Summer Reading

My morning temper, which I had kept repressed since college, has reared its ugly head again. I thought I had put it to rest. The weather doesn’t help. We get some rain here and there in Shanghai and after each storm, for a brief few hours, the air is clean and crisp. Mostly, it’s been getting hotter, more stifling. It’s only mid-July; the worst is yet to come.

After finishing The World According to Garp, I felt haunted by the Under Toad. When I crossed the street, I imagined speeding cars and drivers with their diverted attention. When I rode taxis, I imagined turns taken too sharply and the steering wheel spinning out of control. Following Garp with A Dance with Dragons hasn’t helped; I dream of fire and ashes.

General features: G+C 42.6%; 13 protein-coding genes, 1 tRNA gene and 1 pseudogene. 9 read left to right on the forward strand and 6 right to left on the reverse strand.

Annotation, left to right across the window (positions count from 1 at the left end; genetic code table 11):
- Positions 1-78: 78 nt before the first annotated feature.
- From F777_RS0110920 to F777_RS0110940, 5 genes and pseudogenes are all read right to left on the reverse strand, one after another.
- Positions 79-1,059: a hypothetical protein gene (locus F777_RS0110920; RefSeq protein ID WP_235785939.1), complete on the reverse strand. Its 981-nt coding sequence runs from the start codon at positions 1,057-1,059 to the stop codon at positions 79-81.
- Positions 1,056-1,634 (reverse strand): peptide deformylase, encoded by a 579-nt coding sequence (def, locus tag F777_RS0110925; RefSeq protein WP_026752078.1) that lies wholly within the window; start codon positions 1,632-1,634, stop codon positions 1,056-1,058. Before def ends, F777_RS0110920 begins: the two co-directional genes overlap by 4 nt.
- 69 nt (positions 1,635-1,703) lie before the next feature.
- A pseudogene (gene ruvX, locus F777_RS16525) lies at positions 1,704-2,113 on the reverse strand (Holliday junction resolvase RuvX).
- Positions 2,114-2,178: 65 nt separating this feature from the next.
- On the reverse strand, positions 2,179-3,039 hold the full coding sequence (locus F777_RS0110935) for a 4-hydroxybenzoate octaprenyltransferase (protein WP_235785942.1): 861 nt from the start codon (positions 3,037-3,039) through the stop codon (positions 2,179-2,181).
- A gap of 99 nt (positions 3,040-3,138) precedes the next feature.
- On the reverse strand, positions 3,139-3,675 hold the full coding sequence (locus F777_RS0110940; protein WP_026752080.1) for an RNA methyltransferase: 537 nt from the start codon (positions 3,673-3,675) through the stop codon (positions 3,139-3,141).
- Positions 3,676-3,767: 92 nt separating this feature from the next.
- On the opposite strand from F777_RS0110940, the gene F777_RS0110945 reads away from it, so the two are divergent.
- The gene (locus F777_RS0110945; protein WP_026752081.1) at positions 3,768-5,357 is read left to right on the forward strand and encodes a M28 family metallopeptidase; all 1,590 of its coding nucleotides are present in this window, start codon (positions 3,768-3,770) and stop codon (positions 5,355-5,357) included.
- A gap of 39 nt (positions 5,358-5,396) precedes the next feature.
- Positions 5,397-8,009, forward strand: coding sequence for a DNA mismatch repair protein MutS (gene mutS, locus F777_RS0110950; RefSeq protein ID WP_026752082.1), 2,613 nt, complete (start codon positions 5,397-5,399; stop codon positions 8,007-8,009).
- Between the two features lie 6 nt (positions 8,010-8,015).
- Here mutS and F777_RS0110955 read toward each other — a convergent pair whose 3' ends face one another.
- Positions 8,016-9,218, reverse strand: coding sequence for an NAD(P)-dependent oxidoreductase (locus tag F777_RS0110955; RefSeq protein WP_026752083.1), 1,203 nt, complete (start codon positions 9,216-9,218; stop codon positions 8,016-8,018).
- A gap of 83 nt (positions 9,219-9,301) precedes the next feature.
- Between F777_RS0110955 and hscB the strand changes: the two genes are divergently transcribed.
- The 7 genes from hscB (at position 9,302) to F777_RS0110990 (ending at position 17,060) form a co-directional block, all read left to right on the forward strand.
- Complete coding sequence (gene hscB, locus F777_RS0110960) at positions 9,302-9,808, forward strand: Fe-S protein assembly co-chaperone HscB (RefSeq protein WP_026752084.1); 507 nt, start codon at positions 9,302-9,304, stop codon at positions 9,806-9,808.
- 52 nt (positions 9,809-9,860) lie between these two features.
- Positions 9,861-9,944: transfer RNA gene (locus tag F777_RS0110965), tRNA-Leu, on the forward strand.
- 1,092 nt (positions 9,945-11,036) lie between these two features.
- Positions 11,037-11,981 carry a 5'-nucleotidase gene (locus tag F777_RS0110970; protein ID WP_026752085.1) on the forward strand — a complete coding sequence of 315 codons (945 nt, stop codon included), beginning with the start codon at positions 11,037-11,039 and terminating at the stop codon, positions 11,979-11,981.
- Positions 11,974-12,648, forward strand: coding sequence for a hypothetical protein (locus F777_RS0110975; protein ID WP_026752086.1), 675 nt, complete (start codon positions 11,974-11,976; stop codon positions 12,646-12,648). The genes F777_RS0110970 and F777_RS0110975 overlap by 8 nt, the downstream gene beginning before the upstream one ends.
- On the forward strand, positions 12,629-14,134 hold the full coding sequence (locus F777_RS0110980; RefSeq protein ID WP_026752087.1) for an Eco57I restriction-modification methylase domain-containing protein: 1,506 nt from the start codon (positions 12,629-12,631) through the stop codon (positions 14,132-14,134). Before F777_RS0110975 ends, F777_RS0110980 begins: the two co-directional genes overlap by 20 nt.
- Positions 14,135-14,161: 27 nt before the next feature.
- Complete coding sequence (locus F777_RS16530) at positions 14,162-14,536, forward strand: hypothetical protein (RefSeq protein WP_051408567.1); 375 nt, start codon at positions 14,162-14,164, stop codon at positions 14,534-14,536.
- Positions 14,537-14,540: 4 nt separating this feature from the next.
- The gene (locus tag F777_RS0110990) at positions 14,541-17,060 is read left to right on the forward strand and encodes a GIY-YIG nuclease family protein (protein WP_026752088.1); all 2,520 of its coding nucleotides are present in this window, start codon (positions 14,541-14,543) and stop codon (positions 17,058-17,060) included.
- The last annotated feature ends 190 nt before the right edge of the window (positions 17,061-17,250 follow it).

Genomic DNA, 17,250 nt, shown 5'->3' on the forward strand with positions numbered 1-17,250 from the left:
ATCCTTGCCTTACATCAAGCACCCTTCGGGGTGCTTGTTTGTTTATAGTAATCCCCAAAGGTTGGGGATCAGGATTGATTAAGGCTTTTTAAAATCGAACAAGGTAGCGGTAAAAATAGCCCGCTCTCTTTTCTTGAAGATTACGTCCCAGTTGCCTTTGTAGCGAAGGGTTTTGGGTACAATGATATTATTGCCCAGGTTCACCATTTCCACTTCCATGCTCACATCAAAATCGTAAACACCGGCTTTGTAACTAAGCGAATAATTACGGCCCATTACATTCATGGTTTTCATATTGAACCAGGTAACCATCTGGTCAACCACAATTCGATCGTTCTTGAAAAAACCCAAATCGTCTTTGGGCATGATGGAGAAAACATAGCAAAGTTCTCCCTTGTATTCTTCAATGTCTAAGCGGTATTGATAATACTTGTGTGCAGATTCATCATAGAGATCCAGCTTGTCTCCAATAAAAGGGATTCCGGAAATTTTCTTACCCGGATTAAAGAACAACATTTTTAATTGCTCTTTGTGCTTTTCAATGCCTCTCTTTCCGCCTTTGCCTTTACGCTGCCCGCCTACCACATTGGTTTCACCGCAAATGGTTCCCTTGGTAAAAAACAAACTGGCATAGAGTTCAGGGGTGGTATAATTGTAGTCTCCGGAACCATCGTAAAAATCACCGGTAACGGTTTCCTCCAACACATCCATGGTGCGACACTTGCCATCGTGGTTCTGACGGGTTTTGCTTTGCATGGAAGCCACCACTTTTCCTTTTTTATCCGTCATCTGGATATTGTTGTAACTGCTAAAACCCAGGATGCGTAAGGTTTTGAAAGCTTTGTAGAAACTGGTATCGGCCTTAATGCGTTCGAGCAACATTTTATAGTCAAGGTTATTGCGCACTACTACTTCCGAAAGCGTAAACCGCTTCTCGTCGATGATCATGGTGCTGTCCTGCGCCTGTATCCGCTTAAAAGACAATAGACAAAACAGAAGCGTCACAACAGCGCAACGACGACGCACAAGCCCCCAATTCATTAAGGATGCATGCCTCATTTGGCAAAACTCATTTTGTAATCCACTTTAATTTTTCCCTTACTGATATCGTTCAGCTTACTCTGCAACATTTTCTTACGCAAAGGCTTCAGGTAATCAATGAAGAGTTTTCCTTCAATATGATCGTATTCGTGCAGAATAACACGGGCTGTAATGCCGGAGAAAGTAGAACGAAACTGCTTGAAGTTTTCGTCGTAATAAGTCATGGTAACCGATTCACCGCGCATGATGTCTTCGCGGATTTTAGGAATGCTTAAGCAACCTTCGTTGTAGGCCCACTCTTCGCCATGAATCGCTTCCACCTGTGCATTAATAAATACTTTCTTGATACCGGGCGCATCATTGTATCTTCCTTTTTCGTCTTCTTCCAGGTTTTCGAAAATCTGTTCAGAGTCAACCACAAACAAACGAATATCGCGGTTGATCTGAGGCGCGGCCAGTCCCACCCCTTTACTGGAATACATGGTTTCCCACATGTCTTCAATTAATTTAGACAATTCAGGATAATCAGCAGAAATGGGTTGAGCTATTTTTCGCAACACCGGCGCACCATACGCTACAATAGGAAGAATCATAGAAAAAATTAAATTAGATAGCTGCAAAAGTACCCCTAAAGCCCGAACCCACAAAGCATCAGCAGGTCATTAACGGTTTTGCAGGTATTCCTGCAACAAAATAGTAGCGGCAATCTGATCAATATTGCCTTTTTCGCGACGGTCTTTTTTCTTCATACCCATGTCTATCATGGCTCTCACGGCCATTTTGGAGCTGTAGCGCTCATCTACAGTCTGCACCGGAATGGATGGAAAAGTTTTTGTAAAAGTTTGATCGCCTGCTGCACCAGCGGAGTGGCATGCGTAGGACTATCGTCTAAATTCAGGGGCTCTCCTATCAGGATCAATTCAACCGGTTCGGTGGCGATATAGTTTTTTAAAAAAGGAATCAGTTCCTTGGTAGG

Unexpectedly, it was my morning temper that chased away the Under Toad. This morning as I rode the elevator, instead of envisioning some imminent calamity, I saw myself growing sharper teeth and claws, growling at the passenger beside me. Since then, I’ve felt surprisingly safe. Impatient and irritated, but safe.

I haven’t written much so far this year outside of school and work, but I have read plenty. Out of the ones I’ve read, here are my top 5:

I also really enjoyed This Is How Your Lose Her by Junot Diaz and and The Hours by Michael Cunningham. I’d recommend any of these for your summer reading. I wouldn’t call any of them “light”, but I think each of these has something great to offer.

I haven’t been writing lately. Not writing because I haven’t found the time and not writing because the words aren’t coming to me are quite different. The latter is much more alarming. I plan on reading through the summer then taking a short break early fall to gather my thoughts. I suspect once I start writing again, my morning temper will be gone. Looking forward to that, and feeling like myself again.


The Writing Process